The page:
Hunt fraudsters The US government has charged two South Africans with conspiracy to sell places on illegal rhinoceros hunts by misleading US hunters. According to an indictment released on 23 October, brothers Dawie and Janneman Groenewald travelled throughout the United States between 2005 and 2010, charging people between US$3,500 and $15,000 to hunt ‘problem’ rhinos in South Africa that they claimed needed to be euthanized. The two were also charged with secretly trafficking rhino horns, and laundering their profits through bank accounts that they had set up for their business in Autauga County, Alabama.


Full text for free More than half of all peer-reviewed research articles published between 2007 and 2012 are now free to download from the Internet, according to a 22 October report produced for the European Commission. By comparison, last year’s assessment found that papers from only one year (2011) had reached 50% free access. See for more.

Diversity grants The US National Institutes of Health (NIH) has awarded US$31 million in grants aimed at encouraging minorities and under-represented groups to pursue careers in biomedical fields, the agency announced on 22 October. The grants target institutions that receive relatively little NIH funding and enrol a high proportion of students from low-income backgrounds. The funds will support ways to improve access to research opportunities for undergraduates, build a national mentoring network, and assess the results of the initiatives themselves to understand which strategies bring lasting change.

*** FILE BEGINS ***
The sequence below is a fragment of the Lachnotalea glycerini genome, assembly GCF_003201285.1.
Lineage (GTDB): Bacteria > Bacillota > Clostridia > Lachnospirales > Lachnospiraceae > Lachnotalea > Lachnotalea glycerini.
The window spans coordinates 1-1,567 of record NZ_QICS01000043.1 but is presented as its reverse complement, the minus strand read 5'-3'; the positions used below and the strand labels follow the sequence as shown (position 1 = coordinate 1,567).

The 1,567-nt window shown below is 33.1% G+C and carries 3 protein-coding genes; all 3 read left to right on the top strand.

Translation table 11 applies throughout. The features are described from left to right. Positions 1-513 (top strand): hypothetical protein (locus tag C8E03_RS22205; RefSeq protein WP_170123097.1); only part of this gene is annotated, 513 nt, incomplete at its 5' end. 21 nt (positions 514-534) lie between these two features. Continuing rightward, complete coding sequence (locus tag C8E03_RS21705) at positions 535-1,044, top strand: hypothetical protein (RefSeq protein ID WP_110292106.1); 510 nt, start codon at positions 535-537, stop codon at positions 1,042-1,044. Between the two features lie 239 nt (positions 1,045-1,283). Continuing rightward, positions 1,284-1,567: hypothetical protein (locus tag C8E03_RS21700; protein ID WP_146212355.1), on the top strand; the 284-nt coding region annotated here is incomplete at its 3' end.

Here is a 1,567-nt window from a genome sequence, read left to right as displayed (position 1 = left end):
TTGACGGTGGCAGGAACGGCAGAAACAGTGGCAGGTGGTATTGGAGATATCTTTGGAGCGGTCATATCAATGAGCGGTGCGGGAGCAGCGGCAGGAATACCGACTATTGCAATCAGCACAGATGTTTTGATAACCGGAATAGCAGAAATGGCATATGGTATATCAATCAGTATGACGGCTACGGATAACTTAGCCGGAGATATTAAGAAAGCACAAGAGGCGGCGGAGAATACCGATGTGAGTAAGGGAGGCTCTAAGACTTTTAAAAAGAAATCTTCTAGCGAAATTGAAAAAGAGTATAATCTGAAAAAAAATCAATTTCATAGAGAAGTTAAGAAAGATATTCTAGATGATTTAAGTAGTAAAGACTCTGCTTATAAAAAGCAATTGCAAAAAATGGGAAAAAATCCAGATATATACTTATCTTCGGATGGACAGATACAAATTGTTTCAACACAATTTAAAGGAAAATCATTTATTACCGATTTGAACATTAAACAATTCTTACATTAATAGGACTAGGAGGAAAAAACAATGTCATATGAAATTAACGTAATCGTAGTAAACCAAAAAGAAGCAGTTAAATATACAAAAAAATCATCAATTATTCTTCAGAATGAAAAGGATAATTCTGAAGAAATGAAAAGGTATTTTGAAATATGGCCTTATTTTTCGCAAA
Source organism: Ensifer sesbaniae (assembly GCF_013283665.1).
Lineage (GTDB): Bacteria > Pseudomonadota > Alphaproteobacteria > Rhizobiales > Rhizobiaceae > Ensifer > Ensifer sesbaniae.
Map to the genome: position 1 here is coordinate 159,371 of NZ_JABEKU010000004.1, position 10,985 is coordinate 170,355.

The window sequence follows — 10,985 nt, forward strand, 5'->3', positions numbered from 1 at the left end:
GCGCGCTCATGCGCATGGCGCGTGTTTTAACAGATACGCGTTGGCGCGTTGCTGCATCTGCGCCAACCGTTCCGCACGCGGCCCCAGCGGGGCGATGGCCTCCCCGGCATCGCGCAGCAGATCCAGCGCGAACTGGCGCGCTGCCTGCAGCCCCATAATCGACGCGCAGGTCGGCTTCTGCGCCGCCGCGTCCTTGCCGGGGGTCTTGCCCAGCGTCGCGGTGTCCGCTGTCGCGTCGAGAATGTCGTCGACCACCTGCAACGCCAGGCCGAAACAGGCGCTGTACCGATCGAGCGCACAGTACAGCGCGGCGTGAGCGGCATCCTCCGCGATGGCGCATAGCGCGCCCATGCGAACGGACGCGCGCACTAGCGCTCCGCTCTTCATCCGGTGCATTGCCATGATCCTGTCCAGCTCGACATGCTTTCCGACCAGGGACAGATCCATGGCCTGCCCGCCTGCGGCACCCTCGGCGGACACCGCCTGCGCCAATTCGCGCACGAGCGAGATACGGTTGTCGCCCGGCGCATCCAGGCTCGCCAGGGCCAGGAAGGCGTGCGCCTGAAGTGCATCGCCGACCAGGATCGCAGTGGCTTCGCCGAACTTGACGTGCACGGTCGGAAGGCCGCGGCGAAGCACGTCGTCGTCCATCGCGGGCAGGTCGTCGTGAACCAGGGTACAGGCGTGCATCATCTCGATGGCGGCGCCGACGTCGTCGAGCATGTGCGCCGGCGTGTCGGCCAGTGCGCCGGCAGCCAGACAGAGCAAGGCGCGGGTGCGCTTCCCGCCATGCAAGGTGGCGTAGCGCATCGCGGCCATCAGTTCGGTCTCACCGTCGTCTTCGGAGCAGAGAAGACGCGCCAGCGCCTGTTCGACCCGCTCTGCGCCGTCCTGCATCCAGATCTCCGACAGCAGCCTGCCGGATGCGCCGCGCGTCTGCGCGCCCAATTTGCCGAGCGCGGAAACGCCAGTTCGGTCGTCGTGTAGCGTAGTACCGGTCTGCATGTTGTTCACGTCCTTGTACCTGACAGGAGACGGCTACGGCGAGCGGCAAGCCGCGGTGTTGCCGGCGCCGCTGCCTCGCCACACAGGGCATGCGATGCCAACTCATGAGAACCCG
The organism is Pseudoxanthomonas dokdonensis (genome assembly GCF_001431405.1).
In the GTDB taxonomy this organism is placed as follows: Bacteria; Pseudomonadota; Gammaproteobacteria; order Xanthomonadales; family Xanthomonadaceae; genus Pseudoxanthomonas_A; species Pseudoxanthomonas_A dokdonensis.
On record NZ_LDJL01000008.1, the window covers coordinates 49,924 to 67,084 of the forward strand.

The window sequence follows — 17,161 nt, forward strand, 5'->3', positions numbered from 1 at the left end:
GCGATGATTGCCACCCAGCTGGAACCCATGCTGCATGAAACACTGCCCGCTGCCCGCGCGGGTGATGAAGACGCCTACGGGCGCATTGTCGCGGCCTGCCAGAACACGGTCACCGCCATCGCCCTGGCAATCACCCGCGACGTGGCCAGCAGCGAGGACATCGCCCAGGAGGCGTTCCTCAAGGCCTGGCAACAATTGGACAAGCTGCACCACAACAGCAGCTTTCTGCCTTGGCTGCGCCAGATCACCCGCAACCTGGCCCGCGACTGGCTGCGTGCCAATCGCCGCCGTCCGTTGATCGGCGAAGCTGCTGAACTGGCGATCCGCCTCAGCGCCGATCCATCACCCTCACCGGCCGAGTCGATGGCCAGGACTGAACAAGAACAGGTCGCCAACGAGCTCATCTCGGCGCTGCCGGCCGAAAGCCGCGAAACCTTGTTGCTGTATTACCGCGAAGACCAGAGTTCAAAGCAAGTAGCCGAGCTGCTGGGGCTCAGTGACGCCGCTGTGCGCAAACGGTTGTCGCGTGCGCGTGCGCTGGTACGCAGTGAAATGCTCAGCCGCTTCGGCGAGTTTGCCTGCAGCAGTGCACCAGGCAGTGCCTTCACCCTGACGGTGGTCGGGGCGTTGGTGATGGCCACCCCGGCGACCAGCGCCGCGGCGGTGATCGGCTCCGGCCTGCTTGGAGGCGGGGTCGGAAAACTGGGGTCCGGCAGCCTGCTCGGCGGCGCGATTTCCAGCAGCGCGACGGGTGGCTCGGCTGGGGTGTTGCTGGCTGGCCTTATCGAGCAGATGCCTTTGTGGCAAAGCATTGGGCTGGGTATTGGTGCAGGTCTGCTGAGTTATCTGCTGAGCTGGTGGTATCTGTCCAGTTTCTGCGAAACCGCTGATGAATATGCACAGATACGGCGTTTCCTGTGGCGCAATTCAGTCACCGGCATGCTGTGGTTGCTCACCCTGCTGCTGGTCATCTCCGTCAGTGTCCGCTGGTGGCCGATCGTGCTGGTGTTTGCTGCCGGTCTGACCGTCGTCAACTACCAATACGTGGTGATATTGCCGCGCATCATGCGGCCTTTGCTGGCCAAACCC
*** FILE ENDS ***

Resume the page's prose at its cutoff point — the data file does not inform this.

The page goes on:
EU climate goals European Union (EU) member states have agreed to reduce the region’s greenhouse-gas emissions by at least 40% by 2030, relative to 1990 levels. The EU’s new climate and energy policy framework, released on 24 October, includes a politically binding target of getting 27% of energy from renewable sources by 2030; and a goal of improving overall energy efficiency by 27%, to be reviewed in 2020 with the hope of increasing the latter target to 30%. See Nature for more.

Commission vote The European Parliament approved a new European Commission on 22 October, which will begin a five-year term on 1 November. Portuguese economist Carlos Moedas will serve as commissioner for research, science and innovation, while Spain’s Miguel Arias Cañete, a lawyer, will be commissioner for energy and climate change. See for more.

Credit: NASA/JPL/Univ. Arizona


Comet close-up NASA’s Mars Reconnaissance Orbiter snapped comet C/2013 A1 Siding Spring (pictured) as it buzzed past the red planet on 19 October. The image, released last week, is the first ever taken of the nucleus of a comet from the Oort Cloud, the reservoir of icy bodies that lies far beyond Pluto. The nucleus of Siding Spring turned out to be smaller than expected, measuring less than 500 metres across. Siding Spring passed just 138,000 kilometres from the Martian surface. See for more.